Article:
Qatar’s public relations issues ahead of the 2022 World Cup continued today when comments made by a Qatari official on homosexuality surfaced.
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What happened: The German news outlet ZDF broadcast an interview with Qatar’s World Cup ambassador Khalid Salman today. Salman, a former player for Qatar’s national team, referred to homosexuality as “damage of the mind” and “haram” — an Arabic-language term that refers to prohibited acts in Islam — during the interview.
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Homosexual acts have traditionally been forbidden in Islamic law, though a small number of clergy have become more accepting of LGBTQ people in recent years. Same-sex sexual activity is illegal in Qatar, as it is in many other Muslim-majority countries.
Why it matters: Qatar has received a large amount of international criticism in the lead-up to the World Cup, which begins Nov. 20. Qatar will be the first country in the Middle East and the Muslim world to host the soccer (association football) tournament. Since being awarded the hosting rights in 2011, Qatar has been scrutinized over the treatment of foreign workers, repression of LGBTQ people and more.
The Guardian reported last year that 37 workers have died in direct relation to building World Cup stadiums. The largely South Asian men working to prepare for the tournament often contend with difficult working conditions and many of their deaths remain unexplained. On the other hand, the International Labor Organization said Qatar has made some improvements regarding working conditions in a September report.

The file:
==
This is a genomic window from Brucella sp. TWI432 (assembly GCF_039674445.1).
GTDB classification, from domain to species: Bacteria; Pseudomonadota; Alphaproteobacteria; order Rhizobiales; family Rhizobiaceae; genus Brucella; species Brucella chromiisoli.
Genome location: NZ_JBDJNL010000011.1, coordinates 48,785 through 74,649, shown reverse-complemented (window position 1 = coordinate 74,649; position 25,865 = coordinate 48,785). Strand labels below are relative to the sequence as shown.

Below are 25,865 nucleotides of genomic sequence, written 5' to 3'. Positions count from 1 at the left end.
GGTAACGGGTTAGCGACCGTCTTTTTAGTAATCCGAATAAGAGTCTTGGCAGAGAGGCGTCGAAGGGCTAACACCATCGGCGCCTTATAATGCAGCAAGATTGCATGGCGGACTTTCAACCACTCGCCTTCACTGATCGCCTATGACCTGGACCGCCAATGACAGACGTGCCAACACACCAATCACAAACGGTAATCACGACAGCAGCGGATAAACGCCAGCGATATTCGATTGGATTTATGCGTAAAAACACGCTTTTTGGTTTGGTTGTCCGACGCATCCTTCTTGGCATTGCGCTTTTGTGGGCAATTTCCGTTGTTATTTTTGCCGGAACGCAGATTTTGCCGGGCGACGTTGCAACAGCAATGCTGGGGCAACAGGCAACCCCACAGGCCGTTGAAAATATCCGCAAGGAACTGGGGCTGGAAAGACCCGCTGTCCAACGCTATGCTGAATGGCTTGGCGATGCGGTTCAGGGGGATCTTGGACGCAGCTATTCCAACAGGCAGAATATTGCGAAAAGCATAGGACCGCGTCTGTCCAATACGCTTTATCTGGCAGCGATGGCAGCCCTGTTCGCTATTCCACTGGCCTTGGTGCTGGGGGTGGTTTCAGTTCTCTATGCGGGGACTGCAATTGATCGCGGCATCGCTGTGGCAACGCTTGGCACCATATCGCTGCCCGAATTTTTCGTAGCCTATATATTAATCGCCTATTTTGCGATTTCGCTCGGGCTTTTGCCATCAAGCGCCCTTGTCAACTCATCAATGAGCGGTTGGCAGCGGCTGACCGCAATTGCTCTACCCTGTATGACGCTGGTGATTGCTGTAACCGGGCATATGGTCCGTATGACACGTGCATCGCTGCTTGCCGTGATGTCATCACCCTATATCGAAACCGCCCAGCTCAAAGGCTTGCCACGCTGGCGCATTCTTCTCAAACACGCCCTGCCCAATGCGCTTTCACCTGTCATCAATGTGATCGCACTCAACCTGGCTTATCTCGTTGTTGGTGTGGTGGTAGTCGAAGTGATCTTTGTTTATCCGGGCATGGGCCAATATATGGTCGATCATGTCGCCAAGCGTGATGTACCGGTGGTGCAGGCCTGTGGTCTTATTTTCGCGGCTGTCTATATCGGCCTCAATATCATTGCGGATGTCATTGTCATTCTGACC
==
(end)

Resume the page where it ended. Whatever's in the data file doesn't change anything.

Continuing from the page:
The criticism has picked up recently. In October, Germany’s interior minister criticized the awarding of the tournament to Qatar, which prompted the Qatari government to summon the German ambassador. Days earlier, Human Rights Watch released a report alleging that Qatari police were abusing LGBT people. British journalist Patrick Strudwick, who reports on LGBT issues, released a particularly harrowing report in October alleging that Qatari officials gang-raped a man “for being gay.”
The criticism prompted the Emir of Qatar, Sheikh Tamim bin Hamad Al Thani, to lash out in late October against what he described as an “unprecedented campaign” against Qatar.
Qatari Foreign Minister Sheikh Mohammed bin Abdulrahman Al Thani addressed the controversy further last week, accusing Qatar’s critics of “hypocrisy.” He said all people are “welcome” in Qatar, but that fans must “respect our laws.”
“I think there are some people who don’t accept that a small country in the Middle East is hosting such a global event,” said Thani.
Know more: Other Gulf states have been embroiled in similar controversies related to LGBTQ people this year. In June, Saudi state media aired a report tying rainbow-colored toys to homosexuality. The Kuwaiti government also asked the public to report images of the LGBTQ pride flag, which has rainbow colors on it. In September, several Gulf states warned Netflix over LGBTQ content.
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